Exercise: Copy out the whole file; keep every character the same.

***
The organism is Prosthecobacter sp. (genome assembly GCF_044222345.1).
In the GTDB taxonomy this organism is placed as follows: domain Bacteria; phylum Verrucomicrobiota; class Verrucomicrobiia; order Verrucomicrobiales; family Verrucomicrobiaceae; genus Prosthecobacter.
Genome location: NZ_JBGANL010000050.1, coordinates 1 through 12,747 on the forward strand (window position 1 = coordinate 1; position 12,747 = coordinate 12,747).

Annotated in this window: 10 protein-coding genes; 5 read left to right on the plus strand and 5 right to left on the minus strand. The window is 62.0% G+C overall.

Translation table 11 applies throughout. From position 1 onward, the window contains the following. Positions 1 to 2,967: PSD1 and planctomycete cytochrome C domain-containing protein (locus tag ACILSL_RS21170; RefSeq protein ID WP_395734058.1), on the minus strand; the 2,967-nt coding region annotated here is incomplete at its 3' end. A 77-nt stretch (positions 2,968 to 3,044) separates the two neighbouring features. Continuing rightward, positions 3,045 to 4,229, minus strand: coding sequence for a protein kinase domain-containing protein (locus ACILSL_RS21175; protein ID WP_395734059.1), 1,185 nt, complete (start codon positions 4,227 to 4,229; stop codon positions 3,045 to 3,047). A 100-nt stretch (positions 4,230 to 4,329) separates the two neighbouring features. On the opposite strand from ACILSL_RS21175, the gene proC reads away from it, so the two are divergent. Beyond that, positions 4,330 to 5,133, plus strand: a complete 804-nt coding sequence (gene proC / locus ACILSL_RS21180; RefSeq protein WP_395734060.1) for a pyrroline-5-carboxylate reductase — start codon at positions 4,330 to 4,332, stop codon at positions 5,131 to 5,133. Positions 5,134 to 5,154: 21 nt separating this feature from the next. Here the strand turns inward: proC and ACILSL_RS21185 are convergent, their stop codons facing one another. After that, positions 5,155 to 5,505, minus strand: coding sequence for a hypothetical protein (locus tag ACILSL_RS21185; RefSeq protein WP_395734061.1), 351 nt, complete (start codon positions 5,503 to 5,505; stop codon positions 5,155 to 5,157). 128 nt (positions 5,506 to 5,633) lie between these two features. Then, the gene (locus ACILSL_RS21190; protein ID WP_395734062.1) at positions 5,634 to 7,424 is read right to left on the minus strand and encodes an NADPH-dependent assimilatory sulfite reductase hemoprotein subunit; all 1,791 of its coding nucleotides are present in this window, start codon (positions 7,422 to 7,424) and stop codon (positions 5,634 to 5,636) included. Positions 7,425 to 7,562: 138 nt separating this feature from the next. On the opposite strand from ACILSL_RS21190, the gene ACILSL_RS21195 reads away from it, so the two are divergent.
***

The organism is Prosthecobacter sp. (genome assembly GCF_044222345.1).
In the GTDB taxonomy this organism is placed as follows: domain Bacteria; phylum Verrucomicrobiota; class Verrucomicrobiia; order Verrucomicrobiales; family Verrucomicrobiaceae; genus Prosthecobacter.
Genome location: NZ_JBGANL010000050.1, coordinates 1 through 12,747 on the forward strand (window position 1 = coordinate 1; position 12,747 = coordinate 12,747).

Annotated in this window: 10 protein-coding genes; 5 read left to right on the plus strand and 5 right to left on the minus strand. The window is 62.0% G+C overall.

Translation table 11 applies throughout. From position 1 onward, the window contains the following. Positions 1 to 2,967: PSD1 and planctomycete cytochrome C domain-containing protein (locus tag ACILSL_RS21170; RefSeq protein ID WP_395734058.1), on the minus strand; the 2,967-nt coding region annotated here is incomplete at its 3' end. A 77-nt stretch (positions 2,968 to 3,044) separates the two neighbouring features. Continuing rightward, positions 3,045 to 4,229, minus strand: coding sequence for a protein kinase domain-containing protein (locus ACILSL_RS21175; protein ID WP_395734059.1), 1,185 nt, complete (start codon positions 4,227 to 4,229; stop codon positions 3,045 to 3,047). A 100-nt stretch (positions 4,230 to 4,329) separates the two neighbouring features. On the opposite strand from ACILSL_RS21175, the gene proC reads away from it, so the two are divergent. Beyond that, positions 4,330 to 5,133, plus strand: a complete 804-nt coding sequence (gene proC / locus ACILSL_RS21180; RefSeq protein WP_395734060.1) for a pyrroline-5-carboxylate reductase — start codon at positions 4,330 to 4,332, stop codon at positions 5,131 to 5,133. Positions 5,134 to 5,154: 21 nt separating this feature from the next. Here the strand turns inward: proC and ACILSL_RS21185 are convergent, their stop codons facing one another. After that, positions 5,155 to 5,505, minus strand: coding sequence for a hypothetical protein (locus tag ACILSL_RS21185; RefSeq protein WP_395734061.1), 351 nt, complete (start codon positions 5,503 to 5,505; stop codon positions 5,155 to 5,157). 128 nt (positions 5,506 to 5,633) lie between these two features. Then, the gene (locus ACILSL_RS21190; protein ID WP_395734062.1) at positions 5,634 to 7,424 is read right to left on the minus strand and encodes an NADPH-dependent assimilatory sulfite reductase hemoprotein subunit; all 1,791 of its coding nucleotides are present in this window, start codon (positions 7,422 to 7,424) and stop codon (positions 5,634 to 5,636) included. Positions 7,425 to 7,562: 138 nt separating this feature from the next. On the opposite strand from ACILSL_RS21190, the gene ACILSL_RS21195 reads away from it, so the two are divergent.